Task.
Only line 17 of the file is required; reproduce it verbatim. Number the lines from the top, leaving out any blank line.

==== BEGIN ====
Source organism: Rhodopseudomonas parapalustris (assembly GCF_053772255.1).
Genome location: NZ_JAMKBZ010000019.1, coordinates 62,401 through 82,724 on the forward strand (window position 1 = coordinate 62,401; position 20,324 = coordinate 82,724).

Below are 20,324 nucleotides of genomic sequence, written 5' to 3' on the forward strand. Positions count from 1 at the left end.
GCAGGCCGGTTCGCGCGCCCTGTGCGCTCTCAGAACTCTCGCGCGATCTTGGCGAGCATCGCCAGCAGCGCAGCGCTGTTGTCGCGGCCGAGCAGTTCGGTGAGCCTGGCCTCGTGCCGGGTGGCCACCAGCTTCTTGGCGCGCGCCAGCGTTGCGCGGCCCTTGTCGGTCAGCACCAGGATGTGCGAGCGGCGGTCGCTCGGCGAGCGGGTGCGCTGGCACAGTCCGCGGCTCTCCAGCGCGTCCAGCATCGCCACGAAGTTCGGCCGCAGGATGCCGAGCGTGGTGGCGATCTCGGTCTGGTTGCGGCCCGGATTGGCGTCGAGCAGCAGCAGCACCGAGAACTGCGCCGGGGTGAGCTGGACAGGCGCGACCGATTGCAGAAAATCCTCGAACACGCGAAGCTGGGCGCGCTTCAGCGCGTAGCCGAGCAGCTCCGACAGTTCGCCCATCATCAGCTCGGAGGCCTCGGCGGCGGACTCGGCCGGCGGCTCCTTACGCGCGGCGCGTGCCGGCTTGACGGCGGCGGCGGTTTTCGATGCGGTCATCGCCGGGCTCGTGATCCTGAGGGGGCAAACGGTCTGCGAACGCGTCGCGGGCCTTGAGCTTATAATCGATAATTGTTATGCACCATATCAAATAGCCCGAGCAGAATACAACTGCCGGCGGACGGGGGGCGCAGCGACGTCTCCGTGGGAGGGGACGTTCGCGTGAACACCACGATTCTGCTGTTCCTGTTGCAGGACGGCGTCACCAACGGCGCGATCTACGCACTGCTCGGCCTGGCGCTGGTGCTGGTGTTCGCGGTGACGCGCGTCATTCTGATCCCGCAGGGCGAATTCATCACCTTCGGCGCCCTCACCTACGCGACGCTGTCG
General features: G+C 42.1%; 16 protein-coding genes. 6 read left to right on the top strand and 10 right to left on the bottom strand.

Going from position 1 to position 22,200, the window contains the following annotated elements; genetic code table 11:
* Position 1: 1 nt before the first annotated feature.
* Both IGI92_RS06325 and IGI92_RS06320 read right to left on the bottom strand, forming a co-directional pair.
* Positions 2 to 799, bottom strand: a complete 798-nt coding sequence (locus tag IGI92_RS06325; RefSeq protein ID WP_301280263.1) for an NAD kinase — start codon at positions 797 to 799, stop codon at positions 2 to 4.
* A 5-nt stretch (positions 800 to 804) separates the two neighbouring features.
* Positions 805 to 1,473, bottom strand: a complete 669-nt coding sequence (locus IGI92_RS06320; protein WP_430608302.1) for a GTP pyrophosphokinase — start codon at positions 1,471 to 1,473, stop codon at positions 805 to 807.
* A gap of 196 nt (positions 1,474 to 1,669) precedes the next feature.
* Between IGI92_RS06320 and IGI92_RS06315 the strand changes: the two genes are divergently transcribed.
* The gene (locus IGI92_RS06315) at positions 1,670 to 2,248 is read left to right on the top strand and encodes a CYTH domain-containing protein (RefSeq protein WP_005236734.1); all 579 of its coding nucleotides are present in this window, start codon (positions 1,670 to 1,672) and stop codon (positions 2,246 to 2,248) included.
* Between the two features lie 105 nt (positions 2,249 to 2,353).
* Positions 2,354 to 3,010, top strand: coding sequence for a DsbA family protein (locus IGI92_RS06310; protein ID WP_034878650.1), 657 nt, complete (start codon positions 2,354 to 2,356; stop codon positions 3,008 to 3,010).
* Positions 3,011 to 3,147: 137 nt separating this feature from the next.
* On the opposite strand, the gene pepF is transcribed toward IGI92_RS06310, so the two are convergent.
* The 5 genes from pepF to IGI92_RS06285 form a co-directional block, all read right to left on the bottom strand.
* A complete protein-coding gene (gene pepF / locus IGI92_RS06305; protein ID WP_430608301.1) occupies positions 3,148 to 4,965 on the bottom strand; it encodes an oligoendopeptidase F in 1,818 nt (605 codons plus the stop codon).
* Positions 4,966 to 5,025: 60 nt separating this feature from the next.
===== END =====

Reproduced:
* Positions 3,011 to 3,147: 137 nt separating this feature from the next.